As part of the ongoing probe of alleged $44.9 million wire deals, the Economic and Financial Crimes Commission (EFCC) has interrogated the Chief Executive Officer of Air Peace, Mr. Allen Ifechukwu Onyema.
Also, there were strong indications last night that the EFCC may watch-list a former Special Adviser/Coordinator of the Amnesty Programme Office.
It was learnt that the ex-Special Adviser might be placed on INTERPOL red alert list.
Investigation revealed that Onyema, who was quizzed on Wednesday, has been placed on administrative bail.
It was, however, learnt that his activities are under the anti-graft commission’s surveillance.
A reliable source said the invitation of Onyema was part of the ongoing collaboration with the FBI and other security networks working on the alleged $44.9 million wire deals in which Onyema, his Finance Officer Ejiroghene Eghagha and two banks were implicated.
The source said: “Our team of detectives on Wednesday interacted with Onyema in our Lagos office on the wire deals, especially on issues involving money laundering.
“The questioning was part of our ongoing collaboration with the FBI and other agencies in line with the Mutual Legal Assistance Treaty (MLAT) between Nigeria and the United States.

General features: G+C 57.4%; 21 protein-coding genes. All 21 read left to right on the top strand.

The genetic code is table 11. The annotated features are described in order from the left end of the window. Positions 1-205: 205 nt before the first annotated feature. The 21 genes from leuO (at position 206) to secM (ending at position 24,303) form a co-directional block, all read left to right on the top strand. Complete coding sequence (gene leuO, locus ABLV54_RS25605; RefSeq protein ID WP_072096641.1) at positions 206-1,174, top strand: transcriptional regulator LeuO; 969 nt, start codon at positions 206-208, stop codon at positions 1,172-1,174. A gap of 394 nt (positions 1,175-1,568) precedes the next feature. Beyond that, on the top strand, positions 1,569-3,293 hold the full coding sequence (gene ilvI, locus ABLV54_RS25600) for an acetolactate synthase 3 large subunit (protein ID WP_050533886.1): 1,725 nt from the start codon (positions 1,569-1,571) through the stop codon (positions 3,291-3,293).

“We decided to release Onyema on administrative bail in deference to his constitutional right of innocence until proven guilty.
“But Onyema is on surveillance by the EFCC pending the conclusion of the ongoing investigation.”
Asked why the EFCC opted to interrogate Onyema after charges have been preferred against him and Ejiroghene Eghagha in the United States, the source added: “There are vital Nigerian components of the indictment and demands of the US Government.
“For instance, the US is seeking the forfeiture of over $13 million left in some accounts linked with the suspect in the United States and Canada. The funds are $4,017,852.51 in JP Morgan Chase Bank in the US and $4,593,842.05 and $5,634,842.04 in the Bank of Montreal, Canada.